Sony later this year will relaunch its HiFD drive, a dense storage technology for PCs. The drives will compete with the Zip product line from Iomega, which has established monopoly-like market share despite internal problems of its own because of even bigger problems facing competitors.
While Sony's expertise can rarely be discounted in consumer electronics, the HiFD drive has proved to be something of a technical melodrama for the Japanese giant. Announced in 1997, Sony only started shipping the drives in very limited quantities in December of 1998. These, however, were withdrawn that same month when it was discovered that the drives had technical problems, confirmed Jim Leal, a spokesperson for Sony's Electronics Component Company.
Ultimately, Sony won't have the HiFD drive on the market until almost two years after its introduction. And some wonder if it will be too late to slow Iomega's momentum.
The HiFD drives, which store up to 200MB of data while retaining the ability to read current 3.5-inch floppy disks, were at the time of their introduction looking like a strong competitor in the market for removable storage technology. They were designed to offer higher performance and storage capacity than either Zip drives from Iomega or LS-120 drives from companies such as Imation, and all were anticipated to compete head-to-head for the slot reserved for today's floppy drives.
"While Sony has temporarily suspended shipment, we have not issued a formal recall of HiFD drives. Very few drives have reached end users," according to a statement on Sony's Web site. The few drives that reached customers were retrieved, said Sony.
Sony's problems are somewhat ironic, considering that the company invented the 3.5-inch floppy that is still the prevalent removable storage standard 18 years after its introduction. The misfires also reflect on how rapidly fortunes have been swinging back and forth in the highly competitive storage market.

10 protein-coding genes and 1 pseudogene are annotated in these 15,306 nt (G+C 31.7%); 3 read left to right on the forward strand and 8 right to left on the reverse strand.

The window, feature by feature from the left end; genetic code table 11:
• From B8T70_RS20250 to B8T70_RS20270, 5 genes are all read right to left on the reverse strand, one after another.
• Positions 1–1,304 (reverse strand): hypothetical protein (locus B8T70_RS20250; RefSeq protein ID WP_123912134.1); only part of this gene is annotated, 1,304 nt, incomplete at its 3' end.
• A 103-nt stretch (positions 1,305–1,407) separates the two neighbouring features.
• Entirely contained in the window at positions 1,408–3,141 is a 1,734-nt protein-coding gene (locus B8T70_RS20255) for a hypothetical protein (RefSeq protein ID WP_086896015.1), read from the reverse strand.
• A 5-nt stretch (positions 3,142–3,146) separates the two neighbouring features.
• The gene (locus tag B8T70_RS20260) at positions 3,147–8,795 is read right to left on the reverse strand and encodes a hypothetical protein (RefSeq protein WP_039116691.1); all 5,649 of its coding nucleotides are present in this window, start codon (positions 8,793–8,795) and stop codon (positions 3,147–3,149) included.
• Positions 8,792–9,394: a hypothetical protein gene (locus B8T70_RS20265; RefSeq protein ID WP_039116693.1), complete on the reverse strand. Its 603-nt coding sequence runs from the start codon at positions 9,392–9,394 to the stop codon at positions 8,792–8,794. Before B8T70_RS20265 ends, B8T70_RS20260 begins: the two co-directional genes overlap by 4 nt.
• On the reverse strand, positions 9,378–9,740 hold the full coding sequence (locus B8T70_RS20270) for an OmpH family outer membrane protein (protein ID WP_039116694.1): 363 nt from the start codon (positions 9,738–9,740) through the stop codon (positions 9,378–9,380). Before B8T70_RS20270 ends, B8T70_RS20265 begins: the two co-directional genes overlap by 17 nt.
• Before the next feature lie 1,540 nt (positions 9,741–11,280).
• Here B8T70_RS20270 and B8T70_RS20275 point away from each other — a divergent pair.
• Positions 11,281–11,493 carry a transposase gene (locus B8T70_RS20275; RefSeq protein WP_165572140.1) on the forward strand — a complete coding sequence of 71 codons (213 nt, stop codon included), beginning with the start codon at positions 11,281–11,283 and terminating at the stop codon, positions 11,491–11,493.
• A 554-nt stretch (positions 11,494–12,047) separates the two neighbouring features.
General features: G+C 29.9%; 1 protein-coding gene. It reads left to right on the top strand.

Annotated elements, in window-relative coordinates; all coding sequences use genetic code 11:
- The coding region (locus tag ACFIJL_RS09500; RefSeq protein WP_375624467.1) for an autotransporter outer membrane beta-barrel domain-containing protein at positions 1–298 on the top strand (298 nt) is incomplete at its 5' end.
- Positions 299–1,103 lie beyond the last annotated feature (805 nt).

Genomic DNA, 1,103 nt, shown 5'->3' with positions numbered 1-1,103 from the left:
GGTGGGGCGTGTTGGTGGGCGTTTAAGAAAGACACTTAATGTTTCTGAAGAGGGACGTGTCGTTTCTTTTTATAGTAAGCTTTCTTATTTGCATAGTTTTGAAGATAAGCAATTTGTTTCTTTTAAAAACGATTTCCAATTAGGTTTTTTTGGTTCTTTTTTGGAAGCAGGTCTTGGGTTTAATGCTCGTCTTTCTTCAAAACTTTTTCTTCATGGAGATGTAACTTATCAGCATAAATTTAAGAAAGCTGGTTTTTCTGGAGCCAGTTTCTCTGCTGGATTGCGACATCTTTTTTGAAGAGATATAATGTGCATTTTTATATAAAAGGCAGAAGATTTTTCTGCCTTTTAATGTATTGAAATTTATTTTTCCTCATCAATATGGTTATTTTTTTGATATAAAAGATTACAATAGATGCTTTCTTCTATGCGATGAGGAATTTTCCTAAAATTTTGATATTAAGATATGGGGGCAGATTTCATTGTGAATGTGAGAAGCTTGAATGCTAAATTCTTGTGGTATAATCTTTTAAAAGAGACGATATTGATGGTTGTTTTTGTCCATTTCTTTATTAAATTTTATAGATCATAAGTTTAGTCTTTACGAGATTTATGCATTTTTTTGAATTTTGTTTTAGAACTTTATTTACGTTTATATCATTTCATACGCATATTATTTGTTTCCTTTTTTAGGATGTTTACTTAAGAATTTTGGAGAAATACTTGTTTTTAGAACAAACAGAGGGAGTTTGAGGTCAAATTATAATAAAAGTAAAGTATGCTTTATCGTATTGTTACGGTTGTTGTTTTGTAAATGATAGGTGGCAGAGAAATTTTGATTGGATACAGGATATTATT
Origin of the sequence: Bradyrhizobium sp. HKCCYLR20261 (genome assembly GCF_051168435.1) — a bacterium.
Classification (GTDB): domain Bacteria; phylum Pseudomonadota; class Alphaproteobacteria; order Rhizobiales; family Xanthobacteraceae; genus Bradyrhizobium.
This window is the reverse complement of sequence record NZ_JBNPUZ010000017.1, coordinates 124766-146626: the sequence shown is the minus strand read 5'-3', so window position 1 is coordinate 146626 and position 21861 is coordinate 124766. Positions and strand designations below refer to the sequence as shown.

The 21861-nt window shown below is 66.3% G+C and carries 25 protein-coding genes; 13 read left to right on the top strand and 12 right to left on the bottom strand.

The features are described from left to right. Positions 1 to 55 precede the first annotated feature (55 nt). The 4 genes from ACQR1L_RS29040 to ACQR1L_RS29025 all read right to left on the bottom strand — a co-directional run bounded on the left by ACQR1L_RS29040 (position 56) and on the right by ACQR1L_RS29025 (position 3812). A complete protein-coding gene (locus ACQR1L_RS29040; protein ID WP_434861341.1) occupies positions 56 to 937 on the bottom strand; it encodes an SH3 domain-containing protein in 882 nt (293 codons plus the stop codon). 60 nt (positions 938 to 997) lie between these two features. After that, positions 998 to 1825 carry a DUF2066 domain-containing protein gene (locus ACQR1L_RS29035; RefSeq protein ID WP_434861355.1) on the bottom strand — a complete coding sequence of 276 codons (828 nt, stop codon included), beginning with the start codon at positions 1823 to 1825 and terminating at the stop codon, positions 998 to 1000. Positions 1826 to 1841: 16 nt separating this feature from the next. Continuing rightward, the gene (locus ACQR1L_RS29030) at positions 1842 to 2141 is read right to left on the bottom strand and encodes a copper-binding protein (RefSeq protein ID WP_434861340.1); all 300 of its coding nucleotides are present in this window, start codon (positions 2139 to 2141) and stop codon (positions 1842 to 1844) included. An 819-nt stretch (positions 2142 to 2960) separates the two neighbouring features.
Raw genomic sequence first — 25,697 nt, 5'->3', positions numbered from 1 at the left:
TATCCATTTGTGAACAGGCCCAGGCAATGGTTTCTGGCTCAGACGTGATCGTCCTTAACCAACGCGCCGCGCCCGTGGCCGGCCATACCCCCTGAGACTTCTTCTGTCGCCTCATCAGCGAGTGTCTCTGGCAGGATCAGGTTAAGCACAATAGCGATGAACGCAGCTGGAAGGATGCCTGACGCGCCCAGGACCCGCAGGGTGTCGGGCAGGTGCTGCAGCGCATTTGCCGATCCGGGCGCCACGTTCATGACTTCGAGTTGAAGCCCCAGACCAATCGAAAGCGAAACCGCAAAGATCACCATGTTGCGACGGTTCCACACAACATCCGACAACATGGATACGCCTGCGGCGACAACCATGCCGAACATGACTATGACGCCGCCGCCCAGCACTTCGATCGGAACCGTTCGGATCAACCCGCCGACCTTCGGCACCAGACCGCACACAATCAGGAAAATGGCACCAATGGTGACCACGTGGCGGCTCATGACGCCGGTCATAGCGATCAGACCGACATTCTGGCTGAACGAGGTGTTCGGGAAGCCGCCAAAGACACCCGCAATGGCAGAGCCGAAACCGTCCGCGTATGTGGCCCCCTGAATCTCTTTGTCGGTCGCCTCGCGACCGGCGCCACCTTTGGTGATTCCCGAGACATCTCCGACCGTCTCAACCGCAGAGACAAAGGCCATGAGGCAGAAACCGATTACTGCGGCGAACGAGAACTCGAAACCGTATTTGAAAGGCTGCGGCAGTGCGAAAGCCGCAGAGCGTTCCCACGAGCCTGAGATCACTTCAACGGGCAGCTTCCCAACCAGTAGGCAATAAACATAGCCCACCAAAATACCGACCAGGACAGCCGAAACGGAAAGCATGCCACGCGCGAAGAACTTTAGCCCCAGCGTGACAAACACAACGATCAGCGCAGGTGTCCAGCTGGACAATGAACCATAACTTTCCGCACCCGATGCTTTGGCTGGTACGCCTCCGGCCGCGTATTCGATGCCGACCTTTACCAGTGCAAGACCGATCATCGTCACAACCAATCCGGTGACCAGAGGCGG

"They were slow to come out; the time for them to strike was when Iomega was having troubles last year. Sony could've struck then, but they were nowhere to be found," said Michael Adams, research associate with Giga Group.
Iomega, while having won over the removable storage market, hasn't been immune to problems. The company was sued over product defects, saw its chief executive resign, and lost $54 million in 1998. In its most recent quarterly report this year, the company posted breakeven results after having to recall some defective power-supply units.
Syquest also felt the strain of competition. Last year, Syquest, the onetime leader in the removable storage market, filed for bankruptcy and had its assets purchased by Iomega.
Iomega won't stand still for Sony's fall product introduction. Already, the original Zip drives, which store 100MB of information but are not backward compatible with floppy drives, are now priced at around $100, while a newer version that can store 250MB of data is offered for around $200. Sony expects to still sell its drives for around $200, although that could change depending on market conditions.
"We still see a lot of potential [in the market]. We are definitely counting on getting some [deals with PC makers] when we are ready," Sony's Leal said. The modifications needed to improve product reliability haven't been completed, so a relaunch of the product isn't expected until this fall, at earliest, he said.
When Sony is ready, they will offer versions that connect via parallel, USB, or PC-Card slots to a computer, with a IEEE 1394 version on the road map as well, Leal said.